Tuesday, October 13, 2020

docker tutorial part 1 - fistfull of container

In this docker tutorial series, my aim is to explain basics of docker and to do that with min number of words but maximum number of examples. Before doing anything I want you to install docker on your machine and I hope you have an idea what docker does. If not please check docker.com.

Now let me explain two basic things related to docker:

image: File to be used in docker container. You may have a docker image of mysql for instance. It will contain an operating system, and whatever is needed to make mysql run.

container: A running instance of an image. So if you have an image of mysql, you can use it and run mysql on docker.

Now let's see why we need these two.

First open a command prompt or terminal and write

docker version

This should give you details of your docker server and client similar to

Client: Docker Engine - Community


Server: Docker Engine - Community


This means we installed docker successfully and good to go.

Now let's download an image and start a container using it. I'll use nginx which's a web server + load balancer and perfect for my simple examples.

docker container run nginx

which gives me this

/docker-entrypoint.sh: /docker-entrypoint.d/ is not empty, will attempt to perform configuration

/docker-entrypoint.sh: Looking for shell scripts in /docker-entrypoint.d/

/docker-entrypoint.sh: Launching /docker-entrypoint.d/10-listen-on-ipv6-by-default.sh

10-listen-on-ipv6-by-default.sh: Getting the checksum of /etc/nginx/conf.d/default.conf

10-listen-on-ipv6-by-default.sh: Enabled listen on IPv6 in /etc/nginx/conf.d/default.conf

/docker-entrypoint.sh: Launching /docker-entrypoint.d/20-envsubst-on-templates.sh

/docker-entrypoint.sh: Configuration complete; ready for start up

Seems to be working right? Your docker first checks your local repo for images, if you don't have this image it checks docker hub and download the latest version of this image because you did not specify it.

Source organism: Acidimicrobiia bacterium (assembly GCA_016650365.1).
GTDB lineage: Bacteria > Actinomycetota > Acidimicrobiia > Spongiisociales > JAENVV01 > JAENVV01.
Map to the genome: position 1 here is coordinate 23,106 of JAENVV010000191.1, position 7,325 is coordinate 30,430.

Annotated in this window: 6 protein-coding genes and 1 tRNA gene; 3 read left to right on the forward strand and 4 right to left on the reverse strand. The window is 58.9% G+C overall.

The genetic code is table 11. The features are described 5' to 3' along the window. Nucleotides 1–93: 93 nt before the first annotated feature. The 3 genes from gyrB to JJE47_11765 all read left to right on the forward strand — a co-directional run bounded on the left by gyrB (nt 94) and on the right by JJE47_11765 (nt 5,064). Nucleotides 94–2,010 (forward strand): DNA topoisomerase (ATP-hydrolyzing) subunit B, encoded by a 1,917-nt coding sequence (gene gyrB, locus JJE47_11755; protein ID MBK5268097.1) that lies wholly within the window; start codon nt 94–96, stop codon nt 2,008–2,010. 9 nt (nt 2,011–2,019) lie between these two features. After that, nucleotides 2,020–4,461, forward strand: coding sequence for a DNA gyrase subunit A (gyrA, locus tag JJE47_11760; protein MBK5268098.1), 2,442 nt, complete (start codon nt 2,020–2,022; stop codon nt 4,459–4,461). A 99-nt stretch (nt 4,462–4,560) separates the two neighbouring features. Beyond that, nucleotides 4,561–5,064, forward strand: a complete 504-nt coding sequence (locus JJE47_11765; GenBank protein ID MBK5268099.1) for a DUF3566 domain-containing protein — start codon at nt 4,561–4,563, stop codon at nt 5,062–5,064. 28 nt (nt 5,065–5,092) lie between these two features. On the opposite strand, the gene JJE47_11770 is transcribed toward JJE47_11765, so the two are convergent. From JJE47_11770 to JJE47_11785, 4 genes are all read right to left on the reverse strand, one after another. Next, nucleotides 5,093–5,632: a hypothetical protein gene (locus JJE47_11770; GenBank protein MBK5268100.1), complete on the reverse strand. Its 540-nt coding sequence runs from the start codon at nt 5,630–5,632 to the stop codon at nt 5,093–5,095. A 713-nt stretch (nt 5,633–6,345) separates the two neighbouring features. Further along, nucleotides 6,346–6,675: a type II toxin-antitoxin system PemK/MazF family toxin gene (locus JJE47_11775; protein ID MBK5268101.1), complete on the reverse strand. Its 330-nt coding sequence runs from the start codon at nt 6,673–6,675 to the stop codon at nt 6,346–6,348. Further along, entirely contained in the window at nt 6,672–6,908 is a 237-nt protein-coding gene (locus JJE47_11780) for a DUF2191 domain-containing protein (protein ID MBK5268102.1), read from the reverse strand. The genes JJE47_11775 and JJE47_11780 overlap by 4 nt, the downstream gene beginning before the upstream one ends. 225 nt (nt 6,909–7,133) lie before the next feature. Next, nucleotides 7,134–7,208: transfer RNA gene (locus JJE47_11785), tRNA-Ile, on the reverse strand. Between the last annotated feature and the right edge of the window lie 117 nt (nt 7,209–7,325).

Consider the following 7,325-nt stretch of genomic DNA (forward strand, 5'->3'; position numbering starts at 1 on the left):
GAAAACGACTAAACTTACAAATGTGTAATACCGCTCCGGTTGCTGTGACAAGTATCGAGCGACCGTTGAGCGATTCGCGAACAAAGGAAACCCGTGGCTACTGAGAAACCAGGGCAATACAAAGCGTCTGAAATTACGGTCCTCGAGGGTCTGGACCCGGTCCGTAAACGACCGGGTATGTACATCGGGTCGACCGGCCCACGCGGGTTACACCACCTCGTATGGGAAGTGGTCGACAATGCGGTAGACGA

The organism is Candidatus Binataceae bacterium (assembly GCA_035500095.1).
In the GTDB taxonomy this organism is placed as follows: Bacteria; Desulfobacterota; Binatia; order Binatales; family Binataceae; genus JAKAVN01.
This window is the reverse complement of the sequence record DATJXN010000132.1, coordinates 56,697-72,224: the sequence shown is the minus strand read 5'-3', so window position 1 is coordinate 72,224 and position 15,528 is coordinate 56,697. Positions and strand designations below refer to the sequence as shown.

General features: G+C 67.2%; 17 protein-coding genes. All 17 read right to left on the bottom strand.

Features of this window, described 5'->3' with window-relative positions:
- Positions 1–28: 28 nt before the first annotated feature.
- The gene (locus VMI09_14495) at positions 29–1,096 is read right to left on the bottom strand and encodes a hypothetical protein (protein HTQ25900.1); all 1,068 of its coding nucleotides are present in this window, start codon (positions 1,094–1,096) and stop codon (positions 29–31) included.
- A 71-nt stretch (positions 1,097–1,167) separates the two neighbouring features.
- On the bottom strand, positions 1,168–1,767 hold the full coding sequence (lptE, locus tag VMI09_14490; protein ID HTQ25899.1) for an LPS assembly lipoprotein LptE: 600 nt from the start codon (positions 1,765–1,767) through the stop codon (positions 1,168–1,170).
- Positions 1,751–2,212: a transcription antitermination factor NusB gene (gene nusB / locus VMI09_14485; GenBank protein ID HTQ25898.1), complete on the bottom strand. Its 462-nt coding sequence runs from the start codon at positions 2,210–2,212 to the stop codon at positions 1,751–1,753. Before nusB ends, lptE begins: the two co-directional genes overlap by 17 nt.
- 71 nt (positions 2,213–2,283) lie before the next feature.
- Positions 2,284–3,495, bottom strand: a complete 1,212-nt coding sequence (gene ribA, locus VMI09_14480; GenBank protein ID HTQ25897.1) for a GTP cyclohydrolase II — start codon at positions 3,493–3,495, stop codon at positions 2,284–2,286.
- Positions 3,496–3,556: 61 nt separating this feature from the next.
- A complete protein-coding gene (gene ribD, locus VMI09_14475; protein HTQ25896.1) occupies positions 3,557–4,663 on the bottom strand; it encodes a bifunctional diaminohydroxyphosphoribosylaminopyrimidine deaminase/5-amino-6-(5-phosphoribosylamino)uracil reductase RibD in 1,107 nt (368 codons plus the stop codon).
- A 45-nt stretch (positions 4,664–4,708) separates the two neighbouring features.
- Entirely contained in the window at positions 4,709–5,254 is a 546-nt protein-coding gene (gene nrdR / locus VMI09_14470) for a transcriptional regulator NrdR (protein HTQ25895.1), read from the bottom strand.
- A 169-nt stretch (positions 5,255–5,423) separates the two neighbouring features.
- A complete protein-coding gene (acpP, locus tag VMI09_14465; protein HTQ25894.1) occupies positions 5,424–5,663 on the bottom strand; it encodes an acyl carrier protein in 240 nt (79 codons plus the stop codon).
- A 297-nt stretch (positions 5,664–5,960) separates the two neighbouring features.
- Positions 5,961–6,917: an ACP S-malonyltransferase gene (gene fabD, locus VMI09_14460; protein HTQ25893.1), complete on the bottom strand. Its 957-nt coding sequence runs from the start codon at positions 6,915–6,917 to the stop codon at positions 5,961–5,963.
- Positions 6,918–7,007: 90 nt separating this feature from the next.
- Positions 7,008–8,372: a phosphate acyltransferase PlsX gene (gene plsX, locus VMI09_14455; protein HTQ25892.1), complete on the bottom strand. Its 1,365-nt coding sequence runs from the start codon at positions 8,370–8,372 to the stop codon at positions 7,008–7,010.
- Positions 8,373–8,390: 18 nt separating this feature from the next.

Let's open our browser and type localhost. It's a web server so there should be something in localhost:80 right?

Hmm that does not seem right. Maybe we did something wrong. Did we bind container's port to our machine? I think we missed that.

docker container run --publish 1234:80 nginx

But which one's which? Left is your host machine, right is the container port.

Now let's check our browser by going to http://localhost:1234/.

Nice! I don't want to have a terminal window for every container I run so I hope engineers in docker find a solution to that.

docker container run --publish 1234:80 --detach nginx


Cool! I even have a huge alphanumeric thing. Also nginx is working on port 1234!

Let's check which containers are running right now:

docker container ls

Wait a minute that container id is similar to the one I got in the previous step! Also I can see my port binding under ports. Awesome!

What if I want to check some logs? 

docker container logs 66f

will return nginx logs of my container. I did not write the whole id but docker's super-smart as you can see. I have logs but this does not work like tail -f. Then try

docker container logs -f 66f

Then go to localhost:1234 for a few times and see the access log scrolling.

Let's stop the container before saying goodbye.

docker container stop 66f

Ok. It's stopped I guess? Should we check it?

docker container ls

Nothing's there, that's good news. You can also see your container cemetery:

docker container ls -a

In this part of my docker tutorial, you learnt two basics concepts related to docker: container and image.

Also you learnt how to run containers, to check running container logs, to stop containers. 

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